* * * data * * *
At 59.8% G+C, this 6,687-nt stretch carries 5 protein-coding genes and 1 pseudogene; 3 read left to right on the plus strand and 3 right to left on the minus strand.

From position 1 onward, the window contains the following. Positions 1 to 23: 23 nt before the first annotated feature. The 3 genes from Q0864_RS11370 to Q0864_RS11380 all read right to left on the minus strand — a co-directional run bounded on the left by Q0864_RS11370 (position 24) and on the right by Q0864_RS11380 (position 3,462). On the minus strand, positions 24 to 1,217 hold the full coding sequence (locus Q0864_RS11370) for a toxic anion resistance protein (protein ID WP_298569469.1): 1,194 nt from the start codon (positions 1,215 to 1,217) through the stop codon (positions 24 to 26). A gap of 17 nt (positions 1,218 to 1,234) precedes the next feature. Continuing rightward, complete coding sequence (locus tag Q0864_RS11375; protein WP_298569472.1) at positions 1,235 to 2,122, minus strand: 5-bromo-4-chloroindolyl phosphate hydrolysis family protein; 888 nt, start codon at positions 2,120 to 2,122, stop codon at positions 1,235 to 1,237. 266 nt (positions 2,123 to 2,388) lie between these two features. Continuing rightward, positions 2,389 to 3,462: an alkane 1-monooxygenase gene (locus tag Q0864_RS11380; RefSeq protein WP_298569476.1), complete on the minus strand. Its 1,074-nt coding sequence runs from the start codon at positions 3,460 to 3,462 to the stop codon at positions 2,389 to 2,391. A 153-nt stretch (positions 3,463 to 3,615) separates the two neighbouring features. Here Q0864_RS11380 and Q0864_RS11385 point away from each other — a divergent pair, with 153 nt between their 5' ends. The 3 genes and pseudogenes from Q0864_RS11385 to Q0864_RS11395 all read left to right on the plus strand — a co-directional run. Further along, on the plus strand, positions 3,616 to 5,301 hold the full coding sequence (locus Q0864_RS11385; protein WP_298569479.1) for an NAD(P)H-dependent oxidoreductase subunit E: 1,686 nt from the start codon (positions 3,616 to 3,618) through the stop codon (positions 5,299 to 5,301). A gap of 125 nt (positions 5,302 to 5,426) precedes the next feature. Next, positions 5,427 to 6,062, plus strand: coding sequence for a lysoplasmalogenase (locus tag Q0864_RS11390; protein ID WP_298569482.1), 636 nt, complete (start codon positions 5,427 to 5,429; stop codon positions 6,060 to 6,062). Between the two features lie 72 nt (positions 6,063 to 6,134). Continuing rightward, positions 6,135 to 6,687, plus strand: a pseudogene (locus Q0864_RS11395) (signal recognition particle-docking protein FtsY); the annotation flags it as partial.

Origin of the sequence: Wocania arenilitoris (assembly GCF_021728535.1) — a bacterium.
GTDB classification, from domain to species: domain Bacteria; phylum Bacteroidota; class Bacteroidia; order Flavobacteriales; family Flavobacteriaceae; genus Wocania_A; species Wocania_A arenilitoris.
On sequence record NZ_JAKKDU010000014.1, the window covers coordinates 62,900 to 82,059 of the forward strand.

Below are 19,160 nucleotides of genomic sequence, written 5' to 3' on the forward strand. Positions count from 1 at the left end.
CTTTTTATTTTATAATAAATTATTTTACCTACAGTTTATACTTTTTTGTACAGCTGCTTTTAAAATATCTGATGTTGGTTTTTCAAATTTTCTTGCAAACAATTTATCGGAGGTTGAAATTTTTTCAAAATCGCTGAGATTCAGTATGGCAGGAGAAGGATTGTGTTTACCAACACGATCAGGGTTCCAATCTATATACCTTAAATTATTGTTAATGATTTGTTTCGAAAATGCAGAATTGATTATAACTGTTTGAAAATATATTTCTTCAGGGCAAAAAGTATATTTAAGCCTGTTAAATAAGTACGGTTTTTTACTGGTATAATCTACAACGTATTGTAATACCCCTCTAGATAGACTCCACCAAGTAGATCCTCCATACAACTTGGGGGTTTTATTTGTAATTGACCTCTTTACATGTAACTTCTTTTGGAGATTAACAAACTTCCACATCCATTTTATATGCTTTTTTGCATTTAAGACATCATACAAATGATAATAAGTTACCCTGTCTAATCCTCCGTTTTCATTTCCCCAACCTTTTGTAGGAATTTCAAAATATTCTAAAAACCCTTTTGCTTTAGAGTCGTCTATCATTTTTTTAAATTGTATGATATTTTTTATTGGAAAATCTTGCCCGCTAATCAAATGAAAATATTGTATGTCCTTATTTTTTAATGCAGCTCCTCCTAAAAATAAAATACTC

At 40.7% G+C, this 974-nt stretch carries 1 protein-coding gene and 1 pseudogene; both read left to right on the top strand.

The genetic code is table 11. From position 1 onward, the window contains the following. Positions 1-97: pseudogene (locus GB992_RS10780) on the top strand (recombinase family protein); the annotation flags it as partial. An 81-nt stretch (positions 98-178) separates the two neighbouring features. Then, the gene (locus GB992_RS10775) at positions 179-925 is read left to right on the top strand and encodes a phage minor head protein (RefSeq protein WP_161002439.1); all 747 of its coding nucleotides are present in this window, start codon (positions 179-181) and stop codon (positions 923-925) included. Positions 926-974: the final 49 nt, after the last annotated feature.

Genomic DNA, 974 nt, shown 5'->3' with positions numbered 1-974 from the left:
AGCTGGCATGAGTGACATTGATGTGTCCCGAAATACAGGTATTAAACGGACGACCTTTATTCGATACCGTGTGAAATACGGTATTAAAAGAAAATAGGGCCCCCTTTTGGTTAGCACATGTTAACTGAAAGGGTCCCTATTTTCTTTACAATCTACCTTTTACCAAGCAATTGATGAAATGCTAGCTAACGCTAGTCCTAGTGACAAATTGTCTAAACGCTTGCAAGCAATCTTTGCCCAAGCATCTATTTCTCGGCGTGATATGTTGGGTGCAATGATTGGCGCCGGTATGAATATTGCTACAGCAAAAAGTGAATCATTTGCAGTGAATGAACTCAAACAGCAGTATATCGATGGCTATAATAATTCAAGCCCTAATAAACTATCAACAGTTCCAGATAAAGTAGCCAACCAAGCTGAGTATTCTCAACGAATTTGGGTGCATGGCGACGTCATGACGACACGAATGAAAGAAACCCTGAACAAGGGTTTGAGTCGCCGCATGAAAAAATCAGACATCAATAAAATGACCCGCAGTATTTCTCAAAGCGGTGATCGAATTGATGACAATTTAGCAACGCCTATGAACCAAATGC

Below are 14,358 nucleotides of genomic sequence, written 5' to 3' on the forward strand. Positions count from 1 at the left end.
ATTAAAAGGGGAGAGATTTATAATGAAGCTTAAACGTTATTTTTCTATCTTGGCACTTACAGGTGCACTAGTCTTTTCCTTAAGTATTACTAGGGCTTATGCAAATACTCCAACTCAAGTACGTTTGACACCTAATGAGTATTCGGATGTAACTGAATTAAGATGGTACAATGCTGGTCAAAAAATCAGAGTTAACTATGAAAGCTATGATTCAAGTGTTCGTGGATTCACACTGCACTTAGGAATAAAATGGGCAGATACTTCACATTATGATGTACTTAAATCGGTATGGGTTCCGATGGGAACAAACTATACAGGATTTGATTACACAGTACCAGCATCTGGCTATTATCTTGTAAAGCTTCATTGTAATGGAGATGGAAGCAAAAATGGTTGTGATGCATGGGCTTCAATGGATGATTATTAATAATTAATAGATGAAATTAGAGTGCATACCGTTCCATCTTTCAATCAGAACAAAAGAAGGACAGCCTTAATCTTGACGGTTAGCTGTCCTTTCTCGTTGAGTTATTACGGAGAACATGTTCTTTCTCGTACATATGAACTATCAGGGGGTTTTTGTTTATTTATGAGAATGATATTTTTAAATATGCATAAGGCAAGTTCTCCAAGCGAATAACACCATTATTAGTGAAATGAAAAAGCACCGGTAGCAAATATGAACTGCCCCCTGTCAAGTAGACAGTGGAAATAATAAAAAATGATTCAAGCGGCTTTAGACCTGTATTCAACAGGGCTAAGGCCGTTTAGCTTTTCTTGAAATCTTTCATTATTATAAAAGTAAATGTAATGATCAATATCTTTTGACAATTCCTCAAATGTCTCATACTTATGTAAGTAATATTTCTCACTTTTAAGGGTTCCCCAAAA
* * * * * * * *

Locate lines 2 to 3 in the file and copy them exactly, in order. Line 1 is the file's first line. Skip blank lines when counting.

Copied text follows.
From position 1 onward, the window contains the following. Positions 1 to 23: 23 nt before the first annotated feature. The 3 genes from Q0864_RS11370 to Q0864_RS11380 all read right to left on the minus strand — a co-directional run bounded on the left by Q0864_RS11370 (position 24) and on the right by Q0864_RS11380 (position 3,462). On the minus strand, positions 24 to 1,217 hold the full coding sequence (locus Q0864_RS11370) for a toxic anion resistance protein (protein ID WP_298569469.1): 1,194 nt from the start codon (positions 1,215 to 1,217) through the stop codon (positions 24 to 26). A gap of 17 nt (positions 1,218 to 1,234) precedes the next feature. Continuing rightward, complete coding sequence (locus tag Q0864_RS11375; protein WP_298569472.1) at positions 1,235 to 2,122, minus strand: 5-bromo-4-chloroindolyl phosphate hydrolysis family protein; 888 nt, start codon at positions 2,120 to 2,122, stop codon at positions 1,235 to 1,237. 266 nt (positions 2,123 to 2,388) lie between these two features. Continuing rightward, positions 2,389 to 3,462: an alkane 1-monooxygenase gene (locus tag Q0864_RS11380; RefSeq protein WP_298569476.1), complete on the minus strand. Its 1,074-nt coding sequence runs from the start codon at positions 3,460 to 3,462 to the stop codon at positions 2,389 to 2,391. A 153-nt stretch (positions 3,463 to 3,615) separates the two neighbouring features. Here Q0864_RS11380 and Q0864_RS11385 point away from each other — a divergent pair, with 153 nt between their 5' ends. The 3 genes and pseudogenes from Q0864_RS11385 to Q0864_RS11395 all read left to right on the plus strand — a co-directional run. Further along, on the plus strand, positions 3,616 to 5,301 hold the full coding sequence (locus Q0864_RS11385; protein WP_298569479.1) for an NAD(P)H-dependent oxidoreductase subunit E: 1,686 nt from the start codon (positions 3,616 to 3,618) through the stop codon (positions 5,299 to 5,301). A gap of 125 nt (positions 5,302 to 5,426) precedes the next feature. Next, positions 5,427 to 6,062, plus strand: coding sequence for a lysoplasmalogenase (locus tag Q0864_RS11390; protein ID WP_298569482.1), 636 nt, complete (start codon positions 5,427 to 5,429; stop codon positions 6,060 to 6,062). Between the two features lie 72 nt (positions 6,063 to 6,134). Continuing rightward, positions 6,135 to 6,687, plus strand: a pseudogene (locus Q0864_RS11395) (signal recognition particle-docking protein FtsY); the annotation flags it as partial.

Origin of the sequence: Wocania arenilitoris (assembly GCF_021728535.1) — a bacterium.